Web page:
Kübler-Ross’s seminars lifted terminally ill patients out of their isolation, at least for a time, and gave them a platform to share their fears and their hopes. (Even those who made it to the acceptance stage rarely gave up hope, according to TIME.)

Just as importantly, the seminars gave Kübler-Ross’s students a glimpse into the part of life that remains one of our culture’s best-kept secrets. As LIFE concluded in 1969, “It is very much as if, while watching the others come to an understanding with death, they begin to move toward understandings of their own.”

Read more from 1969, here in the TIME archives: Dying: Out of Darkness


This Obituary Is Only 2 Words But It’s Perfect

Well done, Douglas Legler

A short and sweet obituary for North Dakota resident Douglas Legler ran on Wednesday.

Per Legler’s request, the obit simply read: “Doug died.”

Legler’s daughter Janet Stoll told reporters that her father had always insisted on the two words. “I’m sure he’s laughing up there now,” she said.

h/t Fusion

TIME Music

Watch an Awesome Indian Classical Rendition of Michael Jackson’s ‘Xscape’

Get your raga on

June 25 marked the sixth anniversary of the death of Michael Jackson — who died in 2009 at age 50 — and the tributes have been pouring in, many of them, of course, musical.

Among them is a tribute from a group of students from the KM Music Conservatory in Chennai, India.

This isn’t the first time the music academy, founded by Oscar winner A.R. Rahman, has paid tribute to Jackson — they also covered another of his immortal songs “Slave to the Rhythm” on his birthday last year.

This year, their rendition of Jackson’s much loved song “Xscape” sees their Indian classical style blend seamlessly with the King of Pop’s trademark rendition (and dance moves). Enjoy.

TIME Crime

Freddie Gray Autopsy Shows He Suffered a ‘High-Energy Injury’

Baltimore seeks answers in Freddie Gray's death in police custody
Family of Freddie Gray

Report compares his injury to the kind sustained in a shallow-water diving incident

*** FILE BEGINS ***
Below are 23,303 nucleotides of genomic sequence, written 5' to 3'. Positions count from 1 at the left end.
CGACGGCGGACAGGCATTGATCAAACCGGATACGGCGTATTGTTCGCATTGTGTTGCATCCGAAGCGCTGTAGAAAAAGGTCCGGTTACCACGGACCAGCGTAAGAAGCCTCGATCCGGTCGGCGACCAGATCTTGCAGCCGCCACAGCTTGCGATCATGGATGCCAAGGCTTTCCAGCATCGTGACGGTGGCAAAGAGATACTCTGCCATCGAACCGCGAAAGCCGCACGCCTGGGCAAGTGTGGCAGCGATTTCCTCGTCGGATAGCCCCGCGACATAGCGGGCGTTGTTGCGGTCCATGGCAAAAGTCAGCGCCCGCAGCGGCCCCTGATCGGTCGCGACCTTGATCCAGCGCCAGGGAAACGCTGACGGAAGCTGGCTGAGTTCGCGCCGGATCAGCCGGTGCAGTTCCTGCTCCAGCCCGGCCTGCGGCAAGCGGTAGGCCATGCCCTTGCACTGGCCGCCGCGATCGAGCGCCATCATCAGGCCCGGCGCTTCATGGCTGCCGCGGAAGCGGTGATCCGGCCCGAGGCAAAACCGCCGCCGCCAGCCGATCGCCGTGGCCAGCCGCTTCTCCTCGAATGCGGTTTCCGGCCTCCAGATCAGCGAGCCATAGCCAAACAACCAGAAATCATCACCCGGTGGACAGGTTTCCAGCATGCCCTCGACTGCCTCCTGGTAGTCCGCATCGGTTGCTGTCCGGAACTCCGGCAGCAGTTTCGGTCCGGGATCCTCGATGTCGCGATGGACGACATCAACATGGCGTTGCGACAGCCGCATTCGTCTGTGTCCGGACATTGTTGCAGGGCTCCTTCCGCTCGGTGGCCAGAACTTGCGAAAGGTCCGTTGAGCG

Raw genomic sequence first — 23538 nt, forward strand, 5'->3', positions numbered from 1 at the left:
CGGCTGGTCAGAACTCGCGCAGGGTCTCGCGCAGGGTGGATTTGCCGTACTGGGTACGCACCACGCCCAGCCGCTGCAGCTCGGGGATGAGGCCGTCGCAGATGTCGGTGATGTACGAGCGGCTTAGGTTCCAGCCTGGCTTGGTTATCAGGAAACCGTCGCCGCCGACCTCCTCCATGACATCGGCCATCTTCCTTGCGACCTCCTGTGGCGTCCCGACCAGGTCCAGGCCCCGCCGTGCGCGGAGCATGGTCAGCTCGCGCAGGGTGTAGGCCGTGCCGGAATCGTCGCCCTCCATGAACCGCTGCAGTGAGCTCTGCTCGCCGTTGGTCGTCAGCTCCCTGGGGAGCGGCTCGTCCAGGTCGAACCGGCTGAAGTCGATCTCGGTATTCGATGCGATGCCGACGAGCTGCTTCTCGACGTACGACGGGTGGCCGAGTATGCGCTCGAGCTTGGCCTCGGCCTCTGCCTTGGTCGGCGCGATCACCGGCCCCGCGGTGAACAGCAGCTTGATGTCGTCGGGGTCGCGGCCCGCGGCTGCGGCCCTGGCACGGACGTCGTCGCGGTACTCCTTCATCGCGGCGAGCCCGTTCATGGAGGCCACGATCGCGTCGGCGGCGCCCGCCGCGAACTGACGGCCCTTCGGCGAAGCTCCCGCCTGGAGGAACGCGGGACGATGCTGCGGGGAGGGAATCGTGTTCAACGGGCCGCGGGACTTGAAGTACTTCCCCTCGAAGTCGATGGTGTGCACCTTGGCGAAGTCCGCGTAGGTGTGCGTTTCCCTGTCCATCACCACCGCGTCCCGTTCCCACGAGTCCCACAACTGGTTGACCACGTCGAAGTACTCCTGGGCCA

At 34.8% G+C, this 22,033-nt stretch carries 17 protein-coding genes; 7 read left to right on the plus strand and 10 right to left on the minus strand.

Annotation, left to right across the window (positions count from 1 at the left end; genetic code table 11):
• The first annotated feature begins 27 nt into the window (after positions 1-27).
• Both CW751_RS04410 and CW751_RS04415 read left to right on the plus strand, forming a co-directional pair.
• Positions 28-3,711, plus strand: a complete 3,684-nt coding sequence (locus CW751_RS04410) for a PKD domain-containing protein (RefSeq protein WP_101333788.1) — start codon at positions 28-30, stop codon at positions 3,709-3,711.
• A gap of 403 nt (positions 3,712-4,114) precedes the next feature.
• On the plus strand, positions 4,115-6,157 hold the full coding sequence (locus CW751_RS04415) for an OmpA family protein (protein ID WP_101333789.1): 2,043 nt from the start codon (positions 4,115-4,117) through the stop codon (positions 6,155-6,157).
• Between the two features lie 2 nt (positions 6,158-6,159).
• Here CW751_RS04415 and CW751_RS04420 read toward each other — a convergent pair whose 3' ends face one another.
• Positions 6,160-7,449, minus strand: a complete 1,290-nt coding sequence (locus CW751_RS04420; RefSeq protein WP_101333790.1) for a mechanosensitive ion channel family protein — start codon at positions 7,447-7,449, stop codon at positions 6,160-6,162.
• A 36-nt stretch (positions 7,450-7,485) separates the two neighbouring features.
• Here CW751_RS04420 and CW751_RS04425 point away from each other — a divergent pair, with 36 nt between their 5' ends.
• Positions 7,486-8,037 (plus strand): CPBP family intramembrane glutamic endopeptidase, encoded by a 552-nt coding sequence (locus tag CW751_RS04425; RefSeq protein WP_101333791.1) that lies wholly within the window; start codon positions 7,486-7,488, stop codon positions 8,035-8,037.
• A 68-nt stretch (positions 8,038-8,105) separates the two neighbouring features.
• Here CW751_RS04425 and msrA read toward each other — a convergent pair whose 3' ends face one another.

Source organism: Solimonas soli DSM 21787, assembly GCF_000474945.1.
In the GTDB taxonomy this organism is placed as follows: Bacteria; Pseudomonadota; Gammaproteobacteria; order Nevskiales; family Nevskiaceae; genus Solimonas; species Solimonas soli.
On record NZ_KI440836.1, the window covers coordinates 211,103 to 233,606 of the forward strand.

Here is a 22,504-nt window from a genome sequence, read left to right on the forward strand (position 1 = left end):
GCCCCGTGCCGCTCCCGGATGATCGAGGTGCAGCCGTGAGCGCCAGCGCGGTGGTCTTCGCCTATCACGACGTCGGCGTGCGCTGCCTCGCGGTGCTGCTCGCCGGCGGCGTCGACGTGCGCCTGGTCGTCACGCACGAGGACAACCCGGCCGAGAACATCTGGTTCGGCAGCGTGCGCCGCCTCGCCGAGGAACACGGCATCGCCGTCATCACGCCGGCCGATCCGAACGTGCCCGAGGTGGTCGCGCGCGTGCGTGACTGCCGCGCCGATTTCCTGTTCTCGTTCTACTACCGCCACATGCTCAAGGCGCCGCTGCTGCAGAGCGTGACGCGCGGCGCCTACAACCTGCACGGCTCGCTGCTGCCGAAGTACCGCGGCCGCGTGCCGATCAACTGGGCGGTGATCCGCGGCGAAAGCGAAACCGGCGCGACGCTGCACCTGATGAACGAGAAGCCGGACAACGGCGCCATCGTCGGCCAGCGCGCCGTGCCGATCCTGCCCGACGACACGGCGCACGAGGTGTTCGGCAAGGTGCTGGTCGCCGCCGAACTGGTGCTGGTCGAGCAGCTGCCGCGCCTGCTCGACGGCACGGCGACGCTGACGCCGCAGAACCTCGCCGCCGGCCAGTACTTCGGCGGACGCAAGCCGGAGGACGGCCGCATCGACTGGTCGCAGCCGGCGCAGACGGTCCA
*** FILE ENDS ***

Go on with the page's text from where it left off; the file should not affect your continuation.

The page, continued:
An autopsy report on Freddie Gray, the unarmed Baltimore man whose death in April reignited the national conversation on race and police brutality, reveals he sustained a “high-energy injury” in police custody that under different circumstances might have been ruled an accident.

The report, a copy of which was obtained by the Baltimore Sun, details how Gray, who was arrested on April 12 and put into a van on his stomach, might have been tossed around after the van changed its direction. The 25-year-old died a week later. Six police officers were later indicted in the case; all have pleaded not guilty, and a trial is set for later this year.

The state’s medical examiner’s office ruled Gray’s death a homicide due to the officers’ apparent failure to abide by safety protocols “through acts of omission,” the report states. It describes an injury similar to the kind one would endure from a shallow-water diving incident, and notes that Gray would likely have been unable to break his own fall because his ankles and wrists were tied. The injury to his spinal cord, the report finds, also would have inhibited his abilities to breathe or move his limbs.

The autopsy was finished on April 30, but has not yet been released publicly. The medical examiner’s office did not comment on the report.

Read more at the Baltimore Sun

TIME India

Mother Teresa’s Successor, Sister Nirmala Joshi, Dies at 81

In The Footsteps Of Mother Teresa In Calcutta, India In September, 2003.
Jean-Michel Turpin—Gamma-Rapho/Getty Images Sister Nirmala Joshi, Mother Teresa's successor as superior general of the Missionaries of Charity, in Kolkata on Sept. 1, 2003

She was elected to lead Missionaries of Charity, the organization Mother Teresa founded, in 1997

Sister Nirmala Joshi, the nun who succeeded Nobel Peace Prize winner Mother Teresa as head of her organization Missionaries of Charity, passed away in the eastern Indian city of Kolkata late Monday night.

The 81-year-old nun had been suffering from a heart ailment and had recently returned to a Missionaries of Charity home in the city after spending some time in the hospital, the Archbishop of Kolkata told the Indian Express.

“She breathed her last peacefully,” Archbishop Father Thomas D’Souza said. “She was a great soul.”

Joshi joined Missionaries of Charity — the social-service organization set up by Mother Teresa — in 1976, and was elected as its superior general a few months before Mother Teresa’s death in 1997. She helmed the charity until 2009, when she was succeeded by current Superior General Sister Prema.